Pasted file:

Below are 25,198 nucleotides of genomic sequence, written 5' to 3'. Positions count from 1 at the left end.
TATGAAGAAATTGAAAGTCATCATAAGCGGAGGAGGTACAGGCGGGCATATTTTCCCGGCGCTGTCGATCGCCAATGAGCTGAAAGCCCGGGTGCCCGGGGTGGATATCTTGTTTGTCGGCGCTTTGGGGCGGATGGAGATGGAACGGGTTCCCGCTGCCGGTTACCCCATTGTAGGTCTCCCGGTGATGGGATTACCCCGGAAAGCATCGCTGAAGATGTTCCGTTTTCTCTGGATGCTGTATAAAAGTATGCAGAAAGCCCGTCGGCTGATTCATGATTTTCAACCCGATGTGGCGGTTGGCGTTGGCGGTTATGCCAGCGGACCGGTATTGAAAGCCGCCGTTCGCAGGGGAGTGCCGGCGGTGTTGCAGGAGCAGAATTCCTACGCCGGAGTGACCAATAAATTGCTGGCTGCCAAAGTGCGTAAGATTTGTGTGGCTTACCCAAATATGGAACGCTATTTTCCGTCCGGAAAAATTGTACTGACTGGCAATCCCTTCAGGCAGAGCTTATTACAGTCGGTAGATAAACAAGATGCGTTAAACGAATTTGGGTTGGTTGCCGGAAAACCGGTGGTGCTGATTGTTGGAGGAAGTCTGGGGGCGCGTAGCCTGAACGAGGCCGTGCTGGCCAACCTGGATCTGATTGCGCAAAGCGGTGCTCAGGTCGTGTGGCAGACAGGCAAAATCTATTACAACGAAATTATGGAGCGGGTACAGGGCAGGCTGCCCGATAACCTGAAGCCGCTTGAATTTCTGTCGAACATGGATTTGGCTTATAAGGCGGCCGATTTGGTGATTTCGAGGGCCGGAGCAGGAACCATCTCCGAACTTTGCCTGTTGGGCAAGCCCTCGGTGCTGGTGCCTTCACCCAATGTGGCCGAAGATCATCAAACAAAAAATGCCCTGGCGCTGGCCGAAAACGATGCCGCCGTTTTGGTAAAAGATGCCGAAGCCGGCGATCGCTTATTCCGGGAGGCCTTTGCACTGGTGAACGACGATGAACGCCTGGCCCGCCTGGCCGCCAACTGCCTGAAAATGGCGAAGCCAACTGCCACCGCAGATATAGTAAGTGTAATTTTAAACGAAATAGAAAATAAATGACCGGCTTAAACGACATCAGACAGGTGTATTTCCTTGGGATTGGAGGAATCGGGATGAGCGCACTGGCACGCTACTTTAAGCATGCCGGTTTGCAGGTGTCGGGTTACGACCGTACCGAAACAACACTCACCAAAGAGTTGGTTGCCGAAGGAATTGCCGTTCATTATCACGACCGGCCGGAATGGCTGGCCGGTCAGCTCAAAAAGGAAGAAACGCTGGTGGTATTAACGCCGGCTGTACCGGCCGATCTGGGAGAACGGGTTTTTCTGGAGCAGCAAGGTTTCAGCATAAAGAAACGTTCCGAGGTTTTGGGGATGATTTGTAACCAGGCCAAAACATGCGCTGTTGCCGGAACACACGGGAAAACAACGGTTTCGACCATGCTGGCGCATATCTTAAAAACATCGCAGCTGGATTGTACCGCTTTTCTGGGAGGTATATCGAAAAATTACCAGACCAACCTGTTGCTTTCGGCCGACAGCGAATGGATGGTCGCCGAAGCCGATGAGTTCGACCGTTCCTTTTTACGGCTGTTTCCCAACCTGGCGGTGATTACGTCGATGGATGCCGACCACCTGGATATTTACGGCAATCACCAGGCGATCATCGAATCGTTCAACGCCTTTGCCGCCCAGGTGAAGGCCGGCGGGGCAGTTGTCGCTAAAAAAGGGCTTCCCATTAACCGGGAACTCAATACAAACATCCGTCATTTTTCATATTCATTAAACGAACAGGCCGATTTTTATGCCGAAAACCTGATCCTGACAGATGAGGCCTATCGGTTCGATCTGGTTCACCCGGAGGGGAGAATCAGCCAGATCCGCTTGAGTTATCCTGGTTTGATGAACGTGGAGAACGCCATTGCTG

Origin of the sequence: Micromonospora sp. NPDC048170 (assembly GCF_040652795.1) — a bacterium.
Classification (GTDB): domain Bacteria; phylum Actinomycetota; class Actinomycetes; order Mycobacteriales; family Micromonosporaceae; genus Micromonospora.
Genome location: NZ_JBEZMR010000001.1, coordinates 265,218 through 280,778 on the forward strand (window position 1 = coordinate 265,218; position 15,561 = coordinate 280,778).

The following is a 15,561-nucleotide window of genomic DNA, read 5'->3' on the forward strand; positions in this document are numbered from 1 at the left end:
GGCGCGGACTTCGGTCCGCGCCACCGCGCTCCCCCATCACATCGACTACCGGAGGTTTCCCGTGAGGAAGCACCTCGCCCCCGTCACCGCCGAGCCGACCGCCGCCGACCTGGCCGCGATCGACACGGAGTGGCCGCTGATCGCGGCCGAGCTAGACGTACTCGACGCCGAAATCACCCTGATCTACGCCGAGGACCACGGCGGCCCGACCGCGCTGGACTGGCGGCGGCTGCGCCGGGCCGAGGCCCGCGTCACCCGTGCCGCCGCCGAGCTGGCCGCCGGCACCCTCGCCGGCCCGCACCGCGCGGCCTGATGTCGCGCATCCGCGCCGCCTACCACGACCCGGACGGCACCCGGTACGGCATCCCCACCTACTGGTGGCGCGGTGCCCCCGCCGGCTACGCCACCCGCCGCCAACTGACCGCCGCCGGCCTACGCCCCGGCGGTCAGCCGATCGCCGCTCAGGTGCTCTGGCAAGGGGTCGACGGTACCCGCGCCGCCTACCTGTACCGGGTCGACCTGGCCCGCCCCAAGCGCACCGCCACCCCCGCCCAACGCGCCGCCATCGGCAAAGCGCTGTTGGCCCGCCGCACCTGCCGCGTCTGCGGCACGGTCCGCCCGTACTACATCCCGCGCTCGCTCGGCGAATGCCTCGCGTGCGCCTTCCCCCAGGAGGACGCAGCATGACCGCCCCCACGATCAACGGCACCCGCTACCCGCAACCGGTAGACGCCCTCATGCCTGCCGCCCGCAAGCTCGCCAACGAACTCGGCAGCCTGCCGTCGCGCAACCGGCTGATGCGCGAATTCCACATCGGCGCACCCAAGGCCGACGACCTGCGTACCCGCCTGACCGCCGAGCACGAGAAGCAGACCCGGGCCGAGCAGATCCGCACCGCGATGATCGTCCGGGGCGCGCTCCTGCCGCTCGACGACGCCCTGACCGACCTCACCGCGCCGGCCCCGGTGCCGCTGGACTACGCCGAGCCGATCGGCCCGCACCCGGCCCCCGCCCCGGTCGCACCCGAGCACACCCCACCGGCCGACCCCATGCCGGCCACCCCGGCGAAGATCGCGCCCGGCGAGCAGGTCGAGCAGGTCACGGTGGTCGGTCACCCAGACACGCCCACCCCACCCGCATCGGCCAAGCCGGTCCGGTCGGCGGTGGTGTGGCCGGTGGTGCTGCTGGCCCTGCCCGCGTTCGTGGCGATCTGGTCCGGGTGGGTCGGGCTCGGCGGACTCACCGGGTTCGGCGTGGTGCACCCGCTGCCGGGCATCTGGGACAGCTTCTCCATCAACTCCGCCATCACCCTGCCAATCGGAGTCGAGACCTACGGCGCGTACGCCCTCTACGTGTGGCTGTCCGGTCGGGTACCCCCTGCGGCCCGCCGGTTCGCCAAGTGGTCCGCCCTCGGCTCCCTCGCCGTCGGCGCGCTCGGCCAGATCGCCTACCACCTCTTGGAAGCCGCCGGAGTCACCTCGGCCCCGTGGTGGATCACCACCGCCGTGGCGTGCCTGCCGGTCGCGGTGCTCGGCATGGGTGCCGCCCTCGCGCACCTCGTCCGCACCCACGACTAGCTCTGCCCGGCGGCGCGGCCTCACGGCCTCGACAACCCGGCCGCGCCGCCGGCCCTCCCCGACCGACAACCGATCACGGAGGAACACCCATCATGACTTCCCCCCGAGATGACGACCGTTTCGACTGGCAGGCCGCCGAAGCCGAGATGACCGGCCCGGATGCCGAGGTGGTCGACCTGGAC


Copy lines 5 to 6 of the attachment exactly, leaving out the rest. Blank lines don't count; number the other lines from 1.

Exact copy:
Genome location: NZ_JBEZMR010000001.1, coordinates 265,218 through 280,778 on the forward strand (window position 1 = coordinate 265,218; position 15,561 = coordinate 280,778).

The following is a 15,561-nucleotide window of genomic DNA, read 5'->3' on the forward strand; positions in this document are numbered from 1 at the left end: